The Russian breed is known as being a healthy breed with no known inheritable diseases.
Unfortunately, even this breed is under pressure because uneducated people just want to breed 'nice litters', not ever having studied a pedigree, without ever having had a mentor and without any knowledge of genetics.
This results in diseases in specific lines from specific catteries in the Netherlands. The use of unknown lines, non-interest of the breeder, lack of health tests of the parents and the use of low quality cats are major contributors to this development.
Everyone who breeds from an ethical point of view, knows that not all is predictable. Like in humans, lots diseases and anomalies are so rare, that not all diseases have been charted already.
Genetics are complicated and many times things only come to light by 'trial and error'.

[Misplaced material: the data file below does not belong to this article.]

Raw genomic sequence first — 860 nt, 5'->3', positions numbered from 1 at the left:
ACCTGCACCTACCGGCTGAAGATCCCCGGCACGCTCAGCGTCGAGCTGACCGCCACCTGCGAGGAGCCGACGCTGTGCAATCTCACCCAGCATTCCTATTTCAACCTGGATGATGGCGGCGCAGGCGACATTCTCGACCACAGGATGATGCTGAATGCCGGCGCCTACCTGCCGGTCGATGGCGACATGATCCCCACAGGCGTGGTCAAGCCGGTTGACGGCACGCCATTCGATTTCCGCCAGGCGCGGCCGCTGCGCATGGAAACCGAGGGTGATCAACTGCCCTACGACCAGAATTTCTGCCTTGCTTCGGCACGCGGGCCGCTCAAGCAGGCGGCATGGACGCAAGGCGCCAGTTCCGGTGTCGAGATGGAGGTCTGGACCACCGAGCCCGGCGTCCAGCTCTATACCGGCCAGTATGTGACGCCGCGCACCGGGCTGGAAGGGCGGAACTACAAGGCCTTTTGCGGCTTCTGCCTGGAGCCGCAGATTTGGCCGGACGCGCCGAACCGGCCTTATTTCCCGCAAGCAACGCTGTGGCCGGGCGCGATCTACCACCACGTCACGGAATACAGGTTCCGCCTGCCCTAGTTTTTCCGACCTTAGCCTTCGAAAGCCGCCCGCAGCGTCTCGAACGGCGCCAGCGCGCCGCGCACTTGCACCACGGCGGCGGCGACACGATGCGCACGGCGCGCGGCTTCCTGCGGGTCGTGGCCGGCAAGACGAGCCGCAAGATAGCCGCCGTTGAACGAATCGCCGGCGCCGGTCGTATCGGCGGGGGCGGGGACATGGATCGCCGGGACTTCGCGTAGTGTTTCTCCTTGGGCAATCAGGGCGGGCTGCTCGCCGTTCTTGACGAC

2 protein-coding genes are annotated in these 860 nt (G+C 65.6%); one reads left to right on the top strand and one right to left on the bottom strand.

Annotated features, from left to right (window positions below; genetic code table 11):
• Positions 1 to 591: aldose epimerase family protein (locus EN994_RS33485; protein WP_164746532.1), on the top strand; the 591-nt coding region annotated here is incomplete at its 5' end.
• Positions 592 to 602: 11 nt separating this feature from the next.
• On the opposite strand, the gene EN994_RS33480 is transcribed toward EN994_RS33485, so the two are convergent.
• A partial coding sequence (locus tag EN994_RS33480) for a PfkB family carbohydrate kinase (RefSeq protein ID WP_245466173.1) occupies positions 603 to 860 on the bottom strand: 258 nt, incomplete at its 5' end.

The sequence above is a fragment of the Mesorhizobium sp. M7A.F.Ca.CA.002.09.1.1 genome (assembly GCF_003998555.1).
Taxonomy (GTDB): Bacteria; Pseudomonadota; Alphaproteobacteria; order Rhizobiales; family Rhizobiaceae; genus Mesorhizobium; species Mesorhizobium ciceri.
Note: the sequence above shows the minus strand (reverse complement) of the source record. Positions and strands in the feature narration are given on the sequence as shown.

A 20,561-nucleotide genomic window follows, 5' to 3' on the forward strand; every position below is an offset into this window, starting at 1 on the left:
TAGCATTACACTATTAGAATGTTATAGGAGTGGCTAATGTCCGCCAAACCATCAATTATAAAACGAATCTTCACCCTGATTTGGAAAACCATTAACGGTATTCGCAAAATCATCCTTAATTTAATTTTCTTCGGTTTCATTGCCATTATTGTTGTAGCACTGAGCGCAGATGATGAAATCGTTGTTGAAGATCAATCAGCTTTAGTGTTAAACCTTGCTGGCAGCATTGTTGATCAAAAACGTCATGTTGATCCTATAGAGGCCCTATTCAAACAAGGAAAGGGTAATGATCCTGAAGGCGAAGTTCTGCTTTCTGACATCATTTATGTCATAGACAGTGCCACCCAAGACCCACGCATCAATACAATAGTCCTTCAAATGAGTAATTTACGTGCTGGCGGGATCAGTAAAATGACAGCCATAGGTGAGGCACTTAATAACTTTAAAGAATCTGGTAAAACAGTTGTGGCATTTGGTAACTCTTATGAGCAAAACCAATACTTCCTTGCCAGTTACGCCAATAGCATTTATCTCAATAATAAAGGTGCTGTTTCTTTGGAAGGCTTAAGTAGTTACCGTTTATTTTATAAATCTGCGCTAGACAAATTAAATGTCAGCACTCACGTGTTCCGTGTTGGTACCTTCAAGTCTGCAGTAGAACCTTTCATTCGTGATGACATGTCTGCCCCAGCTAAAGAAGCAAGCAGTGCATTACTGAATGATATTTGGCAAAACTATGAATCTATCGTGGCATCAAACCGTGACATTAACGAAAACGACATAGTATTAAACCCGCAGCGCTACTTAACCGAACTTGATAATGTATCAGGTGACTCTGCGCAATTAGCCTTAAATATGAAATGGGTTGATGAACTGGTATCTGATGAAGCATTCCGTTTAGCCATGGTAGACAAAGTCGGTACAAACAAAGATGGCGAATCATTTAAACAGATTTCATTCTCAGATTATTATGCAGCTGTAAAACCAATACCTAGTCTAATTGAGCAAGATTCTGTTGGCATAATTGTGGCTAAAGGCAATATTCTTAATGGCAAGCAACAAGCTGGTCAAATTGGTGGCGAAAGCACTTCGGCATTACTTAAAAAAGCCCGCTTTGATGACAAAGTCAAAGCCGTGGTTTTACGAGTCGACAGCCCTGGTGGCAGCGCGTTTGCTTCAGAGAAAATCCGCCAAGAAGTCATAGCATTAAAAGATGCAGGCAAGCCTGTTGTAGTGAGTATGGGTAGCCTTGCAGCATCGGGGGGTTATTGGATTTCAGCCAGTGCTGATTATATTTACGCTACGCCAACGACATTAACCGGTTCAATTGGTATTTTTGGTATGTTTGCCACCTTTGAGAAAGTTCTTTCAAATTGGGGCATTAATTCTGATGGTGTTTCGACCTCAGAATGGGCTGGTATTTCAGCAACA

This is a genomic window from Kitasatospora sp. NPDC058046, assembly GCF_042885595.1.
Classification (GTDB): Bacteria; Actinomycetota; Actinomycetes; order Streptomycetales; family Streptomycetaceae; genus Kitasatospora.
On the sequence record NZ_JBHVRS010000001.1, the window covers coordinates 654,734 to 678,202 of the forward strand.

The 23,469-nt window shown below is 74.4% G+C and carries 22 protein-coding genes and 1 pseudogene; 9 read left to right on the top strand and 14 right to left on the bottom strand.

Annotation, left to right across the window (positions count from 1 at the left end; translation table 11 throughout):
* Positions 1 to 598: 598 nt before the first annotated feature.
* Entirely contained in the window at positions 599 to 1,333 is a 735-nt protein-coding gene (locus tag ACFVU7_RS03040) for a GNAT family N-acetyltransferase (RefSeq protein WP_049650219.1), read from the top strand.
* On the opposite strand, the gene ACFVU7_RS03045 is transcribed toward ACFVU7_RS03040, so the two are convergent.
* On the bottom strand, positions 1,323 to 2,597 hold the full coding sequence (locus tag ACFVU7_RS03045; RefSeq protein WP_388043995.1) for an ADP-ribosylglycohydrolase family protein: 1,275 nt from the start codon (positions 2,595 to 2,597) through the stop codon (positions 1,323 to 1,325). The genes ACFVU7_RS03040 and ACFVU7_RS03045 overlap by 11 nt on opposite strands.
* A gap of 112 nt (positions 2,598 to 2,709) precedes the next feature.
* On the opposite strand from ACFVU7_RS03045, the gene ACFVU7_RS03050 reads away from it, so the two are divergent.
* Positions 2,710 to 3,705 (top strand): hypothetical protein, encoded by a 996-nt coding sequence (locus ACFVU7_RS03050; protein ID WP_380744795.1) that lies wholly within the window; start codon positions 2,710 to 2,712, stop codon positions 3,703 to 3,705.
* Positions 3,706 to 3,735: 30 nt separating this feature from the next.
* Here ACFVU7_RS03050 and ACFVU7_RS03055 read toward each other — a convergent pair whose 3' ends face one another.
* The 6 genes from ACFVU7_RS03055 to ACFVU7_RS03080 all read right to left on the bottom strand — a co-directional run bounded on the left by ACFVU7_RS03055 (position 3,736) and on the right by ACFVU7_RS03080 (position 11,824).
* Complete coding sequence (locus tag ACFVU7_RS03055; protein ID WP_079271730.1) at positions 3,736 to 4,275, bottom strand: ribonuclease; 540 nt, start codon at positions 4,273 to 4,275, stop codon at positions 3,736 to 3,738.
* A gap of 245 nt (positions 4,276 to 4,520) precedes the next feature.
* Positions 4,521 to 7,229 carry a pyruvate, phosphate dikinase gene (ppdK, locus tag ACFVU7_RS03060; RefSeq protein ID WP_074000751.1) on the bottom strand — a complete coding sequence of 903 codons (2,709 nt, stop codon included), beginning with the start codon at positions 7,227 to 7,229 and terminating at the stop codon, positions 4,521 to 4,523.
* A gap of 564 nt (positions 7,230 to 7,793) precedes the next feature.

This also was the case with a stud that I have bred, Mithrim Celeborn.
His story I have told before and many times, but for educational purposes I will tell it again.
In my cattery I use especially English bred cats and their offspring. This means that the parents of ancestors are bred by English breeders and were imported amongst other countries, to the Netherlands. The pedigrees of these cats are known for more than 10 generations back. In one of my ex-queens is also Australian blood to be found, but that also is to be traced back to the UK catteries.
Anyway, lots is known and lots is registered.